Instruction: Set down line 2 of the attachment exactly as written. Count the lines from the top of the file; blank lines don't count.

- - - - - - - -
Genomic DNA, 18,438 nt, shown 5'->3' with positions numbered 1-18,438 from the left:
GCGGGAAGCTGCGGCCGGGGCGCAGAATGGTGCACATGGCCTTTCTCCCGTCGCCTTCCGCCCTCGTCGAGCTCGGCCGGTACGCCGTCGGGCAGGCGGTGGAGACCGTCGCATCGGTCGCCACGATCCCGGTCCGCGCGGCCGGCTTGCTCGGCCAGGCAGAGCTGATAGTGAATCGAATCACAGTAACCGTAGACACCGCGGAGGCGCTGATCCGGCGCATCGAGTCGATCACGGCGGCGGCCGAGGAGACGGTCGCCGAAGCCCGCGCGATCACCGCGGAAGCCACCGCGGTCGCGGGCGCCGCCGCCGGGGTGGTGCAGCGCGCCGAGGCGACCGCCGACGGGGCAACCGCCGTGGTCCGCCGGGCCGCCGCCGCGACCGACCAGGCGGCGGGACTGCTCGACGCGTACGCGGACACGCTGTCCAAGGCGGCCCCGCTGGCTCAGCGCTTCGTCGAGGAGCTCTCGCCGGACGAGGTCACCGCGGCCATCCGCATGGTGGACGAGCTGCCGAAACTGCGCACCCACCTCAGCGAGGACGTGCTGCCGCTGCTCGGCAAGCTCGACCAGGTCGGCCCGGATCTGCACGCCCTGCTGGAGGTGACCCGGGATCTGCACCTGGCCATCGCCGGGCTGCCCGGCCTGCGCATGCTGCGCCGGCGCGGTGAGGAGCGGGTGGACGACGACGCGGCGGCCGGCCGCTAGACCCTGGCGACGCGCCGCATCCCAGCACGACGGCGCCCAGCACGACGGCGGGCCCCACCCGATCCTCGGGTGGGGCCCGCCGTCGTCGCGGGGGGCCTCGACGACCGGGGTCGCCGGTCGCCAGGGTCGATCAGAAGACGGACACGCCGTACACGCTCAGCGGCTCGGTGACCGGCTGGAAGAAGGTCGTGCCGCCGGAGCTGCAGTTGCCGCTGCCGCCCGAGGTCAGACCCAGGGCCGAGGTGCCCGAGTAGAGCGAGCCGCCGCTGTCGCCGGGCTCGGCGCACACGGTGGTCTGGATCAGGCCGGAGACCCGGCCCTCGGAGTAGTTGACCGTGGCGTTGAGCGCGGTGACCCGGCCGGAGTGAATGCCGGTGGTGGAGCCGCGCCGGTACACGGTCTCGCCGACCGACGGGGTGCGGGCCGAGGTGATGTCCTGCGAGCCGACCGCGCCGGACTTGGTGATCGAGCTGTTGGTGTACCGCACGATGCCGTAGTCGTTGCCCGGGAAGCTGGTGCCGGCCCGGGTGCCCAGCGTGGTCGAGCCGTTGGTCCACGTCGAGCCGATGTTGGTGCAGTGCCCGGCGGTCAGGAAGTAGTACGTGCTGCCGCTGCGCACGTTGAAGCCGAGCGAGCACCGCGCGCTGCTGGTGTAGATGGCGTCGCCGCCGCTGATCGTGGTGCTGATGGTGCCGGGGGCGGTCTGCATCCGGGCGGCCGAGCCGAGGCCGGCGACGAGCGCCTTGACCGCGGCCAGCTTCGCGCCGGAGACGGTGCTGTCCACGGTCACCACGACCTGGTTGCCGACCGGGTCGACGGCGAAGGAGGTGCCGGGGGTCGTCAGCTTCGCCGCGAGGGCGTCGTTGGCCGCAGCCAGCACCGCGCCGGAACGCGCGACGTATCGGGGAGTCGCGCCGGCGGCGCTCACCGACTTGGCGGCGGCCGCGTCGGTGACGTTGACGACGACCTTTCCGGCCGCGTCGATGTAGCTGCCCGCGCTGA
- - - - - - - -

GCGGGAAGCTGCGGCCGGGGCGCAGAATGGTGCACATGGCCTTTCTCCCGTCGCCTTCCGCCCTCGTCGAGCTCGGCCGGTACGCCGTCGGGCAGGCGGTGGAGACCGTCGCATCGGTCGCCACGATCCCGGTCCGCGCGGCCGGCTTGCTCGGCCAGGCAGAGCTGATAGTGAATCGAATCACAGTAACCGTAGACACCGCGGAGGCGCTGATCCGGCGCATCGAGTCGATCACGGCGGCGGCCGAGGAGACGGTCGCCGAAGCCCGCGCGATCACCGCGGAAGCCACCGCGGTCGCGGGCGCCGCCGCCGGGGTGGTGCAGCGCGCCGAGGCGACCGCCGACGGGGCAACCGCCGTGGTCCGCCGGGCCGCCGCCGCGACCGACCAGGCGGCGGGACTGCTCGACGCGTACGCGGACACGCTGTCCAAGGCGGCCCCGCTGGCTCAGCGCTTCGTCGAGGAGCTCTCGCCGGACGAGGTCACCGCGGCCATCCGCATGGTGGACGAGCTGCCGAAACTGCGCACCCACCTCAGCGAGGACGTGCTGCCGCTGCTCGGCAAGCTCGACCAGGTCGGCCCGGATCTGCACGCCCTGCTGGAGGTGACCCGGGATCTGCACCTGGCCATCGCCGGGCTGCCCGGCCTGCGCATGCTGCGCCGGCGCGGTGAGGAGCGGGTGGACGACGACGCGGCGGCCGGCCGCTAGACCCTGGCGACGCGCCGCATCCCAGCACGACGGCGCCCAGCACGACGGCGGGCCCCACCCGATCCTCGGGTGGGGCCCGCCGTCGTCGCGGGGGGCCTCGACGACCGGGGTCGCCGGTCGCCAGGGTCGATCAGAAGACGGACACGCCGTACACGCTCAGCGGCTCGGTGACCGGCTGGAAGAAGGTCGTGCCGCCGGAGCTGCAGTTGCCGCTGCCGCCCGAGGTCAGACCCAGGGCCGAGGTGCCCGAGTAGAGCGAGCCGCCGCTGTCGCCGGGCTCGGCGCACACGGTGGTCTGGATCAGGCCGGAGACCCGGCCCTCGGAGTAGTTGACCGTGGCGTTGAGCGCGGTGACCCGGCCGGAGTGAATGCCGGTGGTGGAGCCGCGCCGGTACACGGTCTCGCCGACCGACGGGGTGCGGGCCGAGGTGATGTCCTGCGAGCCGACCGCGCCGGACTTGGTGATCGAGCTGTTGGTGTACCGCACGATGCCGTAGTCGTTGCCCGGGAAGCTGGTGCCGGCCCGGGTGCCCAGCGTGGTCGAGCCGTTGGTCCACGTCGAGCCGATGTTGGTGCAGTGCCCGGCGGTCAGGAAGTAGTACGTGCTGCCGCTGCGCACGTTGAAGCCGAGCGAGCACCGCGCGCTGCTGGTGTAGATGGCGTCGCCGCCGCTGATCGTGGTGCTGATGGTGCCGGGGGCGGTCTGCATCCGGGCGGCCGAGCCGAGGCCGGCGACGAGCGCCTTGACCGCGGCCAGCTTCGCGCCGGAGACGGTGCTGTCCACGGTCACCACGACCTGGTTGCCGACCGGGTCGACGGCGAAGGAGGTGCCGGGGGTCGTCAGCTTCGCCGCGAGGGCGTCGTTGGCCGCAGCCAGCACCGCGCCGGAACGCGCGACGTATCGGGGAGTCGCGCCGGCGGCGCTCACCGACTTGGCGGCGGCCGCGTCGGTGACGTTGACGACGACCTTTCCGGCCGCGTCGATGTAGCTGCCCGCGCTGA